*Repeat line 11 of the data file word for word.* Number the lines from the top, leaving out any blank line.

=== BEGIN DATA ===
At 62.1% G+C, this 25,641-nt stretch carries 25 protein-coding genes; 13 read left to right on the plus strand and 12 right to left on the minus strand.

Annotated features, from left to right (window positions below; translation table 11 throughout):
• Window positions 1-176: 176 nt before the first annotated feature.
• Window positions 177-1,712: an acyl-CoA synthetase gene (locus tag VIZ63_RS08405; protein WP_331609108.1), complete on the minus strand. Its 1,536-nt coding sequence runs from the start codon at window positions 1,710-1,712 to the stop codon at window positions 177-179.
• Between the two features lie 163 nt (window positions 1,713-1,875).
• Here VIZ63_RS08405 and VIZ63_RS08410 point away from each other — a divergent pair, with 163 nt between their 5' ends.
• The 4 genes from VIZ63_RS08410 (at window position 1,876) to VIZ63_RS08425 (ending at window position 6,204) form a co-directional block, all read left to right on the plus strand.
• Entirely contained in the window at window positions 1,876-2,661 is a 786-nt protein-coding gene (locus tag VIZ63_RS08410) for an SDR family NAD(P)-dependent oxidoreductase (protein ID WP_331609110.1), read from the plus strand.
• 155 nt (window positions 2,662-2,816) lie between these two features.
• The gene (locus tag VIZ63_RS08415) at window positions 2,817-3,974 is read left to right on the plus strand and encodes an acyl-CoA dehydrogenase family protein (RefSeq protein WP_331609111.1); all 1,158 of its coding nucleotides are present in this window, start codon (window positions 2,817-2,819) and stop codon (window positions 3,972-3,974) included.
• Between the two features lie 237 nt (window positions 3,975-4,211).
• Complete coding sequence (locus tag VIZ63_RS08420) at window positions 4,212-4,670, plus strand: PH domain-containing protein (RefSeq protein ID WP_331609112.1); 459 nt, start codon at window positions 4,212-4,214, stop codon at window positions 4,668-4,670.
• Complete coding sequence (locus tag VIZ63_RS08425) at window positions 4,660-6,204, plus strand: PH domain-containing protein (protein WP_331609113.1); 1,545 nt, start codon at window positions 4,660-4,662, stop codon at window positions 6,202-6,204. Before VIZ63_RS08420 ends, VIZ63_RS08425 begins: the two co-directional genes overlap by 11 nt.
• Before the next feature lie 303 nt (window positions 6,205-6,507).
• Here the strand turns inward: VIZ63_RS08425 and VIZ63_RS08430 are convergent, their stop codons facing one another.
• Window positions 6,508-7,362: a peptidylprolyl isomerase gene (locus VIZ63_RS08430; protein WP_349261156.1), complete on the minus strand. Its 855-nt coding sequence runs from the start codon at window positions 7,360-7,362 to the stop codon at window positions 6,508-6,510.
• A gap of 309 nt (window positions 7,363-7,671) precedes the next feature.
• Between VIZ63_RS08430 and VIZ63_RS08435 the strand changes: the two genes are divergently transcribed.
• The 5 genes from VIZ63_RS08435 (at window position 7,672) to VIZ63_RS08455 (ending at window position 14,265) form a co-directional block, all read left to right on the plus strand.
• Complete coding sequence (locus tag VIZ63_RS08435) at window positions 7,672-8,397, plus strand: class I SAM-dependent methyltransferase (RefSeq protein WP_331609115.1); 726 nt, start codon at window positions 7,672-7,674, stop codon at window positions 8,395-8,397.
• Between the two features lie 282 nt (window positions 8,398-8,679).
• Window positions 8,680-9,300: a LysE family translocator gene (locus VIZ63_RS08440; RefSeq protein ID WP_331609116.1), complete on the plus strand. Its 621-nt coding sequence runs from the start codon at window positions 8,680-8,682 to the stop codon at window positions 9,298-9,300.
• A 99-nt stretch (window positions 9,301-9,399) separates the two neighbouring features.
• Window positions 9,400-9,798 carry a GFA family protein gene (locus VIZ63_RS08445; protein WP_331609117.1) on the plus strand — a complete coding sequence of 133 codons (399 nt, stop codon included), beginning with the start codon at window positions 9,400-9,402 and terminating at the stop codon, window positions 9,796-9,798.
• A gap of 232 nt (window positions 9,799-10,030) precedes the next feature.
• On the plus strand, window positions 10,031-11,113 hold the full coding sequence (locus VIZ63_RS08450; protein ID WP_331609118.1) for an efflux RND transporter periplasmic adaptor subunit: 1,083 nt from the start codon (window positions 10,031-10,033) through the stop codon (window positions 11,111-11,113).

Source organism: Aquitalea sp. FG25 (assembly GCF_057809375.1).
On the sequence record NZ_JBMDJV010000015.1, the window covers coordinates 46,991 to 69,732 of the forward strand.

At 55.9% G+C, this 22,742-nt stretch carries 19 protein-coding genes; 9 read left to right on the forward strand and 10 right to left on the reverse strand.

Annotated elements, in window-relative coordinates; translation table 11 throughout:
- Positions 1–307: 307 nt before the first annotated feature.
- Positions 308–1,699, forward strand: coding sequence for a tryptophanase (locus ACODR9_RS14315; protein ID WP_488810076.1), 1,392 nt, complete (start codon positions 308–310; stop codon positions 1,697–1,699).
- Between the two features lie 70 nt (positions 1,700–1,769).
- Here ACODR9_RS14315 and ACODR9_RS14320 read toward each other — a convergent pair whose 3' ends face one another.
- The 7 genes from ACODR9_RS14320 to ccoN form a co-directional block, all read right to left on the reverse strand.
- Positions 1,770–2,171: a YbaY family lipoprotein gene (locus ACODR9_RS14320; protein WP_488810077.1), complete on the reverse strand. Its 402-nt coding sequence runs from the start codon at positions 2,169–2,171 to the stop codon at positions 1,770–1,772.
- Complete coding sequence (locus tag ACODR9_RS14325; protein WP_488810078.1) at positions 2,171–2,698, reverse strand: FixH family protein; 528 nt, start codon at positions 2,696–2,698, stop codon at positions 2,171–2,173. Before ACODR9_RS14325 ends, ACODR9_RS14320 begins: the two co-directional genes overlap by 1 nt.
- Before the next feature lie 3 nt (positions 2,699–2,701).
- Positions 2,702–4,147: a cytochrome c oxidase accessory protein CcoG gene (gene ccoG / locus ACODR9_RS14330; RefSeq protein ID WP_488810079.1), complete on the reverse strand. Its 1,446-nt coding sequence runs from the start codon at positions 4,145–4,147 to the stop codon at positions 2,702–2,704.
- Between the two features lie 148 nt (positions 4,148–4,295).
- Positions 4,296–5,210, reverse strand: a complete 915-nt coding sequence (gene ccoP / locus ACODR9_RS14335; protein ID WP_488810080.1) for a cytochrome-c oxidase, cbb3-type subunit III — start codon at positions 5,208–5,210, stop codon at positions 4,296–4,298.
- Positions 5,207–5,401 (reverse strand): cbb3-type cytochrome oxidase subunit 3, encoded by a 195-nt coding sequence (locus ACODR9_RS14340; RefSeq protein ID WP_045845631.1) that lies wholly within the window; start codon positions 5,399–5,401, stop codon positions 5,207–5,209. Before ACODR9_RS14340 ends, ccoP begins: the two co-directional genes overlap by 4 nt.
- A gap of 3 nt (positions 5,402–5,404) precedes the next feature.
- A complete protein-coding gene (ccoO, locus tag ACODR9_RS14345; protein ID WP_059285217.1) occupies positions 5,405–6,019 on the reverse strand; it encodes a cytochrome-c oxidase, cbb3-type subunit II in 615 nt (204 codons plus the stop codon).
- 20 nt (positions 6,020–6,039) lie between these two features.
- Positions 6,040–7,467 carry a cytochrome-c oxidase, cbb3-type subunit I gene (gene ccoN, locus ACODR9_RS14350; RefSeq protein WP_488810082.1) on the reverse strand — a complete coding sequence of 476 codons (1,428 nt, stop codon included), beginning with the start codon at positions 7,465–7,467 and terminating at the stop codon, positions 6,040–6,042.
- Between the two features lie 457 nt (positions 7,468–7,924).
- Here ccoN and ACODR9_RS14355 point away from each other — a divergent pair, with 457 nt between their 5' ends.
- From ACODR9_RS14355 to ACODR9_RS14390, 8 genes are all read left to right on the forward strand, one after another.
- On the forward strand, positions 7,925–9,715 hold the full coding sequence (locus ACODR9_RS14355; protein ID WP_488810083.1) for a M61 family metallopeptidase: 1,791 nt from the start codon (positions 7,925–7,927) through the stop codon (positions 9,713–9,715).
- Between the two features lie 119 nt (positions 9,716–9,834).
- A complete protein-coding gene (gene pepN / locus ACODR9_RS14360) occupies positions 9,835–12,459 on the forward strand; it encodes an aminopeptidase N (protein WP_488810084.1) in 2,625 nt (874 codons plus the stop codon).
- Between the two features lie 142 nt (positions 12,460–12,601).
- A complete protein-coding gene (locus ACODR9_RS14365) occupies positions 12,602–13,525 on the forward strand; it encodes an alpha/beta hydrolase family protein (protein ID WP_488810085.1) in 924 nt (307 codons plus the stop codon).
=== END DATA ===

• Between the two features lie 237 nt (window positions 3,975-4,211).